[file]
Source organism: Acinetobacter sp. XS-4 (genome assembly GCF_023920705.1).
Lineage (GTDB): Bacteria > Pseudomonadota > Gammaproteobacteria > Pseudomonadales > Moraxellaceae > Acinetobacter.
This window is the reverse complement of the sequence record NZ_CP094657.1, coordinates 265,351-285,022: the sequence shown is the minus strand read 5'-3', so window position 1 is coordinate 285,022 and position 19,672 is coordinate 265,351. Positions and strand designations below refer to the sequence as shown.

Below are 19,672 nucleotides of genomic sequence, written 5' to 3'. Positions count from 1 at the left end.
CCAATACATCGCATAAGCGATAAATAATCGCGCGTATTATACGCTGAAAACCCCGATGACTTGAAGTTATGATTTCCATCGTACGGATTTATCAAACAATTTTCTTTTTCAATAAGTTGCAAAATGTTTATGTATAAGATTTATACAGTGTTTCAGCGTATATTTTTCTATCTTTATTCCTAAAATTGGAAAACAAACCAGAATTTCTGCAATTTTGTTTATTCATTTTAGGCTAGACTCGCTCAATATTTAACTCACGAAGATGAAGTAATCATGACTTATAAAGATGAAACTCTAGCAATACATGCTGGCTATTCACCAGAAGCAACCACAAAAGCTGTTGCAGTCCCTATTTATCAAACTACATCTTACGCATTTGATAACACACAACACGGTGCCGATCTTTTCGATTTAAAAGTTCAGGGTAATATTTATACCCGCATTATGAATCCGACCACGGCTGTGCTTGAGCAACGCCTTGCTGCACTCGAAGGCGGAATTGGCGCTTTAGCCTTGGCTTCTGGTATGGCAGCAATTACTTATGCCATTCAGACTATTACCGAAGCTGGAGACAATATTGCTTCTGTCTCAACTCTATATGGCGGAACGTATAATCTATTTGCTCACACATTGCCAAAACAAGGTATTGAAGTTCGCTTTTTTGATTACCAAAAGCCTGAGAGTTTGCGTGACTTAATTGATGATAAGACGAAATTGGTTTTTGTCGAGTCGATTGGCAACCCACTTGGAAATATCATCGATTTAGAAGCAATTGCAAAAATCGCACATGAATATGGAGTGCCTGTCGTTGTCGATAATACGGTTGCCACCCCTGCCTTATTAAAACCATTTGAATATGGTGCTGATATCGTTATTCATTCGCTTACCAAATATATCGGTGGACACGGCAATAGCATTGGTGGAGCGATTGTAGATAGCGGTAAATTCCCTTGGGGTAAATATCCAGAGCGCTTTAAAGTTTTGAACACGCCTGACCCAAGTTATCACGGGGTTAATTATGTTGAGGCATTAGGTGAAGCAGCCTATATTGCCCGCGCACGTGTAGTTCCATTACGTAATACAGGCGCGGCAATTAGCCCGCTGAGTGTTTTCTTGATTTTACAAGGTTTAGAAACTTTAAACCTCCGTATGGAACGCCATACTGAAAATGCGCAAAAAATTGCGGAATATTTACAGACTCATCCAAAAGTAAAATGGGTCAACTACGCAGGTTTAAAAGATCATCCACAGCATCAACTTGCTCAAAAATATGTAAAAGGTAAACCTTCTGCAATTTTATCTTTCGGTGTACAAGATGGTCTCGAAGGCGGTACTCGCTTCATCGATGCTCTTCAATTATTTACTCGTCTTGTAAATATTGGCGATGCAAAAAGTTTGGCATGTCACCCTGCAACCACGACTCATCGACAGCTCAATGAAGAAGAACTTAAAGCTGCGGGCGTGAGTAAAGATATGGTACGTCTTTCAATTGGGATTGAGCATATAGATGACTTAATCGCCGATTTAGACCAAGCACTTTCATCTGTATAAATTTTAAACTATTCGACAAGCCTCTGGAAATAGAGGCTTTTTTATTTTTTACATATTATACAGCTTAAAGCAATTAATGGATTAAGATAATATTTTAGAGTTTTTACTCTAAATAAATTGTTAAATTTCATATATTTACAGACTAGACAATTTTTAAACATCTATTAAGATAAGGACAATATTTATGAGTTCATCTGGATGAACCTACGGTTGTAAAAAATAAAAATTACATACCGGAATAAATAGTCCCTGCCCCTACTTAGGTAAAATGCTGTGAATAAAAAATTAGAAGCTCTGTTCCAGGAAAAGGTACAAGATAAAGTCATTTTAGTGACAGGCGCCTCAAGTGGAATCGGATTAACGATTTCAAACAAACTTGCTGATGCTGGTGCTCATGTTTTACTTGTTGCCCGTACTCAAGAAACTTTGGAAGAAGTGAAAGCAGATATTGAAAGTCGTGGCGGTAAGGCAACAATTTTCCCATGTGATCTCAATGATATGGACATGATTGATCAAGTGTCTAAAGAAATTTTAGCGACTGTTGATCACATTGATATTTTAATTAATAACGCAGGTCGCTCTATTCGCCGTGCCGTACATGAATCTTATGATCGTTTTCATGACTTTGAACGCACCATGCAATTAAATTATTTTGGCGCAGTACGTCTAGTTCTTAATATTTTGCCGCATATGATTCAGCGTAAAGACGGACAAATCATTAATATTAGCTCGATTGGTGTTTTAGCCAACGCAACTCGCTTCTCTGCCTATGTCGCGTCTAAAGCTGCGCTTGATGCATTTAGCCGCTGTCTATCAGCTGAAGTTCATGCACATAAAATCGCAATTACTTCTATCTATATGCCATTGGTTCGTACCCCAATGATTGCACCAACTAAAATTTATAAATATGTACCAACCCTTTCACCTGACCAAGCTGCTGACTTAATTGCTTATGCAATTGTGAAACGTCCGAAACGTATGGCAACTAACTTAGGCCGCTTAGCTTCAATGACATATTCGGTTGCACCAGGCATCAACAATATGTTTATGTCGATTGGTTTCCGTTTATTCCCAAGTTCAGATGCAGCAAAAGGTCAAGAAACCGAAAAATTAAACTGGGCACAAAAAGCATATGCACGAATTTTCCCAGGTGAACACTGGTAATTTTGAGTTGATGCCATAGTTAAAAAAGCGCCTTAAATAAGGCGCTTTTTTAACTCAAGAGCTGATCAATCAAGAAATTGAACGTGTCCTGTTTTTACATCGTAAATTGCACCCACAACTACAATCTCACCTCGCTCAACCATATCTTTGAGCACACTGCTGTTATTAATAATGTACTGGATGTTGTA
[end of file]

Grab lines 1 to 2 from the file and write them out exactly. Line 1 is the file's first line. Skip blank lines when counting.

Source organism: Acinetobacter sp. XS-4 (genome assembly GCF_023920705.1).
Lineage (GTDB): Bacteria > Pseudomonadota > Gammaproteobacteria > Pseudomonadales > Moraxellaceae > Acinetobacter.